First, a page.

beholdthedreamersJende Jonga, a Cameroonian immigrant living in Harlem, has come to the United States to provide a better life for himself, his wife, Neni, and their six-year-old son. In the fall of 2007, Jende can hardly believe his luck when he lands a job as a chauffeur for Clark Edwards, a senior executive at Lehman Brothers. Clark demands punctuality, discretion, and loyalty--and Jende is eager to please. Clark's wife, Cindy, even offers Neni temporary work at the Edwardses' summer home in the Hamptons. With these opportunities, Jende and Neni can at last gain a foothold in America and imagine a brighter future. However, the world of great power and privilege conceals troubling secrets, and soon Jende and Neni notice cracks in their employers' facades.When the financial world is rocked by the collapse of Lehman Brothers, the Jongas are desperate to keep Jende's job--even as their marriage threatens to fall apart. As all four lives are dramatically upended, Jende and Neni are forced to make an impossible choice.

As part of her announcement of the book on CBS This Morning, Oprah commented,"It's got everything that's grabbing the headlines in America right now. It's about race and class, the economy, culture, immigration and the danger of the us-versus-them mentality." Published in 2016, the book is being released in paperback today. You can visit Oprah.com/BookClub for more information.

 

 

 

Best in Sci Fi

locusawards2017

2017 Locus Awards

The Locus Science Fiction Foundation announced the winners of the 2017 Locus Awards on June 24, during the Locus Awards Weekend in Seattle. The awards are presented in numerous categories to the winners of an annual readers' poll conducted by Locus Magazine, a monthly science fiction and fantasy publication based in Oakland, CA. The awards were established in 1971 as a way to provide recommendations to Hugo Awards voters. Among the categories are novels (sci fi and fantasy), first novels, novellas, novelettes, short stories, anthologies and collections, and most outlandish Hawai'ian shirt worn to the ceremony.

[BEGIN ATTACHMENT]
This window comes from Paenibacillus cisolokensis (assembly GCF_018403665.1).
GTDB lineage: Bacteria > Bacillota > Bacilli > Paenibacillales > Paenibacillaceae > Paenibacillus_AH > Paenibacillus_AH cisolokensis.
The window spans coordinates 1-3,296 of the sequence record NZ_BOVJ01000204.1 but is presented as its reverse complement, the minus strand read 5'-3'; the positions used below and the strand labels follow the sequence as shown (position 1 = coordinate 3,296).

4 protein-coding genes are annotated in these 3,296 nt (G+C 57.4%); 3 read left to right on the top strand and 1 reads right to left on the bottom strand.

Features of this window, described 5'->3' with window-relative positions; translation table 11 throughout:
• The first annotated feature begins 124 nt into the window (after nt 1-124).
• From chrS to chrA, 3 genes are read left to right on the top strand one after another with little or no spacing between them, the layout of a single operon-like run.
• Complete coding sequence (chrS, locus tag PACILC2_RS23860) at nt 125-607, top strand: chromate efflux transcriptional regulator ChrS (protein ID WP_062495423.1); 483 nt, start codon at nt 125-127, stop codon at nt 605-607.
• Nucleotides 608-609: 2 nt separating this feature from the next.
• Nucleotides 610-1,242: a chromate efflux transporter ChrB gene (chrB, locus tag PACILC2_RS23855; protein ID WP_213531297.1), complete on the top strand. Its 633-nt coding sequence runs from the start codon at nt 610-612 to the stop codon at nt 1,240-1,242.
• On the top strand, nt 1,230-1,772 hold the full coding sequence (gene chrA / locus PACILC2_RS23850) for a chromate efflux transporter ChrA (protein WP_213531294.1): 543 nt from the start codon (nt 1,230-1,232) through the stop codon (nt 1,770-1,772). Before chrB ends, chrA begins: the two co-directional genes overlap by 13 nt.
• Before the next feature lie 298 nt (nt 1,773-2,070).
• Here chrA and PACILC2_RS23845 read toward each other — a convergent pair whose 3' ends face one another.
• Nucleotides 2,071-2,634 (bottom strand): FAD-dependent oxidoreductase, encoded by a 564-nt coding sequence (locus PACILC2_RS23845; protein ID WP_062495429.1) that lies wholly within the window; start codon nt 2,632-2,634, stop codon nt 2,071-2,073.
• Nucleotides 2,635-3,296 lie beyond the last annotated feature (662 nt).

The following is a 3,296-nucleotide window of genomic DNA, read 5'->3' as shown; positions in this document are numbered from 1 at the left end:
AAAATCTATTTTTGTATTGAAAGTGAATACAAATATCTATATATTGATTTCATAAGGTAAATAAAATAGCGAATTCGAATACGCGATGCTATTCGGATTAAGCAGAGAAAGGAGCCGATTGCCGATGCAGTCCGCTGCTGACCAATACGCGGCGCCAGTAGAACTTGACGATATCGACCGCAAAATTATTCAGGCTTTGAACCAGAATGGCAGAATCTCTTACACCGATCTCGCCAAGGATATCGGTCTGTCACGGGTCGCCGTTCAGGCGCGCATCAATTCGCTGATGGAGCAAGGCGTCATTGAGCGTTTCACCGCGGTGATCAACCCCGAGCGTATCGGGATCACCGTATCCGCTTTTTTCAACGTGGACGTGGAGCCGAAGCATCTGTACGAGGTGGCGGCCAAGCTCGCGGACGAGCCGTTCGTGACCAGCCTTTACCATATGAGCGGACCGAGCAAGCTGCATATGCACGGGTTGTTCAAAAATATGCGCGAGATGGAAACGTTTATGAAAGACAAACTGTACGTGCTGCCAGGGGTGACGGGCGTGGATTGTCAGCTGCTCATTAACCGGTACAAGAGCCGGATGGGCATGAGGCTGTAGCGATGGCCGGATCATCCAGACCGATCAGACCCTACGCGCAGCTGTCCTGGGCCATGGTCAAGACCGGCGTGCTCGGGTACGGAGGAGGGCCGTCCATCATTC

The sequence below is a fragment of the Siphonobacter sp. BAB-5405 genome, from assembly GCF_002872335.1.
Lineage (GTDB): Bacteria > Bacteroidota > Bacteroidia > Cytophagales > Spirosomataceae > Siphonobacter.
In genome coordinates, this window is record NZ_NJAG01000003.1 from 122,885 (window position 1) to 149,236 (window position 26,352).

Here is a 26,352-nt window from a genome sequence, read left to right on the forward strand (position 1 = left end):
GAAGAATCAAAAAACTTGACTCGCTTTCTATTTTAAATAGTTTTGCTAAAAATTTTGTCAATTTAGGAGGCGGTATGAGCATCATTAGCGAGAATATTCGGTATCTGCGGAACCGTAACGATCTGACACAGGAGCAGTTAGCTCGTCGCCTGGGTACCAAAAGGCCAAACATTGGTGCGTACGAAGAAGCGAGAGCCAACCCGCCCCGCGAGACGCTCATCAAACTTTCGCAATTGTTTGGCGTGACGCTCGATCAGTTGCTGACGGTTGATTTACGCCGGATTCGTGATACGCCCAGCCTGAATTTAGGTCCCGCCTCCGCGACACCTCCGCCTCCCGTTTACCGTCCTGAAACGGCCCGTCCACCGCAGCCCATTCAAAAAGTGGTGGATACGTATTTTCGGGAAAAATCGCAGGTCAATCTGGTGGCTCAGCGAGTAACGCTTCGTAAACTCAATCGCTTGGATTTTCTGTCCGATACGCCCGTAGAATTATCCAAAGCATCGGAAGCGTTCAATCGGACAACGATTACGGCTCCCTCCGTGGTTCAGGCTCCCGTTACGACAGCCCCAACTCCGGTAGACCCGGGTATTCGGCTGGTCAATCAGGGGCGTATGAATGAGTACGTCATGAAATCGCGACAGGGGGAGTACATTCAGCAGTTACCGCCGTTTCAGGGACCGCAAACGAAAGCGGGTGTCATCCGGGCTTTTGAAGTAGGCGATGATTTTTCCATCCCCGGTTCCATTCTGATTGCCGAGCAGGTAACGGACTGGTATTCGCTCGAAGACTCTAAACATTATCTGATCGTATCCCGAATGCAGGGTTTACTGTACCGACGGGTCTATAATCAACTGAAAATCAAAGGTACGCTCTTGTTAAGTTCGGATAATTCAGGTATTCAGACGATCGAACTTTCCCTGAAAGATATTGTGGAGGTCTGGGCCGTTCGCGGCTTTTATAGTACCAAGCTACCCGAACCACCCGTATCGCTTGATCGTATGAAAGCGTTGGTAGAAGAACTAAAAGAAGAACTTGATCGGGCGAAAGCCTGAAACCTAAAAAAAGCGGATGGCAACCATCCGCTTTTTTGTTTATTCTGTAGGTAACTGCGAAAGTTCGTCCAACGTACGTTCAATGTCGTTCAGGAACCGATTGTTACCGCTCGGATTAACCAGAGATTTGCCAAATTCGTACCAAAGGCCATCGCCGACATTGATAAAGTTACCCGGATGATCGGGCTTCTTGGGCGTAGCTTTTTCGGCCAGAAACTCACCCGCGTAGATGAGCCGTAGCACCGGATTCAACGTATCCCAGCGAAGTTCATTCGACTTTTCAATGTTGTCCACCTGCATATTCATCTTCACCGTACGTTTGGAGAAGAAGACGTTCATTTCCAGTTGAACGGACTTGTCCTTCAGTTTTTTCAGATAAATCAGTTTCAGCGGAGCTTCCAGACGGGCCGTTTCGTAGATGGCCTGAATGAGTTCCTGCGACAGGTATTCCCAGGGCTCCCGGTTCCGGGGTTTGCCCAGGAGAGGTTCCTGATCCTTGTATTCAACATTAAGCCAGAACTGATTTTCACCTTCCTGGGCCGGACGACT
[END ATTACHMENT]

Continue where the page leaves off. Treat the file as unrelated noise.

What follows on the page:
Winners:

deathsendScience Fiction Novel: Death's End by Cixin Liu

Fantasy Novel: All the Birds in the Sky by Charlie Jane Anders

Horror Novel: The Fireman by Joe Hill

First Novel: Ninefox Gambit by Yoon Ha Lee

Anthology: The Big Book of Science Fiction edited by Ann & Jeff VanderMeer

Bookseller-Authors Recommend

"Summer Reading Recommendations, From 6 Novelists Who Own Bookstores"

Recently The New York Times asked six novelists who also own independent bookstores to list the books that they are recommending to their customers this summer. The six: Emma Straub, (Modern Love, the Vacationers) owner of Books Are Magic, Brooklyn; Ann Patchett (Commonwealth, State of Wonder) owner of Parnassus Books, Nashville; Jonathan Lethem (Motherless Brooklyn, A Gambler's Anatomy) owner of Red Gap Books, Blue Hill, Maine; Jeff Kinney (Diary of a Wimpy Kid) owner of An Unlikely Story, Plainsville, Massachusetts; Louise Erdrich (The Round House, LaRose) owner of Birchback Books, Minneapolis; Judy Blume (In the Unlikely Event, Are You There God? It's Me, Margaret) owner of Books & Books in Key West, Florida. Their picks include ficiton, non-fiction, memoirs and biographies.